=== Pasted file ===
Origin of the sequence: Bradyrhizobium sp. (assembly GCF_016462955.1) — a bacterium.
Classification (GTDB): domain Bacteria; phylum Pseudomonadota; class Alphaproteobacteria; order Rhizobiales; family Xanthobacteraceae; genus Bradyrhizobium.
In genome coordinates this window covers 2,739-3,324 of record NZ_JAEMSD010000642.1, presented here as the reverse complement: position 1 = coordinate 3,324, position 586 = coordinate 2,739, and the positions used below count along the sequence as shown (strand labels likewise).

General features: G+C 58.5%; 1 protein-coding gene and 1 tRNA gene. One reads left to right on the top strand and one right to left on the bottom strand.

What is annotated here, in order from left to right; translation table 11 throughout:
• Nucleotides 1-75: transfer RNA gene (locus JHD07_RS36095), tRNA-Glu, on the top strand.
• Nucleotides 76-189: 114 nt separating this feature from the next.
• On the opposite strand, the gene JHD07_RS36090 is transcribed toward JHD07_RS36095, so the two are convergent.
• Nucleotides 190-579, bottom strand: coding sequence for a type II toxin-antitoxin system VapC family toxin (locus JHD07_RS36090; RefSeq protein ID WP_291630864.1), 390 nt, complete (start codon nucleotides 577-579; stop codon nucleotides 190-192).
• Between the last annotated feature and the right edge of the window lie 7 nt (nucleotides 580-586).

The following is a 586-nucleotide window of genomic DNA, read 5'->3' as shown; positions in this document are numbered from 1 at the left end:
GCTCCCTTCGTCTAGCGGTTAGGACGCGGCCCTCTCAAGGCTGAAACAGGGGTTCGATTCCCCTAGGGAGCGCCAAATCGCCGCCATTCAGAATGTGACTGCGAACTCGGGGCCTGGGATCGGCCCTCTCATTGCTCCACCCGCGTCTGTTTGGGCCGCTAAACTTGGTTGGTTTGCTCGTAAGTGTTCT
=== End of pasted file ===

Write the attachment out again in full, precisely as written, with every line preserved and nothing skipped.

Origin of the sequence: Bradyrhizobium sp. (assembly GCF_016462955.1) — a bacterium.
Classification (GTDB): domain Bacteria; phylum Pseudomonadota; class Alphaproteobacteria; order Rhizobiales; family Xanthobacteraceae; genus Bradyrhizobium.
In genome coordinates this window covers 2,739-3,324 of record NZ_JAEMSD010000642.1, presented here as the reverse complement: position 1 = coordinate 3,324, position 586 = coordinate 2,739, and the positions used below count along the sequence as shown (strand labels likewise).

General features: G+C 58.5%; 1 protein-coding gene and 1 tRNA gene. One reads left to right on the top strand and one right to left on the bottom strand.

What is annotated here, in order from left to right; translation table 11 throughout:
• Nucleotides 1-75: transfer RNA gene (locus JHD07_RS36095), tRNA-Glu, on the top strand.
• Nucleotides 76-189: 114 nt separating this feature from the next.
• On the opposite strand, the gene JHD07_RS36090 is transcribed toward JHD07_RS36095, so the two are convergent.
• Nucleotides 190-579, bottom strand: coding sequence for a type II toxin-antitoxin system VapC family toxin (locus JHD07_RS36090; RefSeq protein ID WP_291630864.1), 390 nt, complete (start codon nucleotides 577-579; stop codon nucleotides 190-192).
• Between the last annotated feature and the right edge of the window lie 7 nt (nucleotides 580-586).

The following is a 586-nucleotide window of genomic DNA, read 5'->3' as shown; positions in this document are numbered from 1 at the left end:
GCTCCCTTCGTCTAGCGGTTAGGACGCGGCCCTCTCAAGGCTGAAACAGGGGTTCGATTCCCCTAGGGAGCGCCAAATCGCCGCCATTCAGAATGTGACTGCGAACTCGGGGCCTGGGATCGGCCCTCTCATTGCTCCACCCGCGTCTGTTTGGGCCGCTAAACTTGGTTGGTTTGCTCGTAAGTGTTCT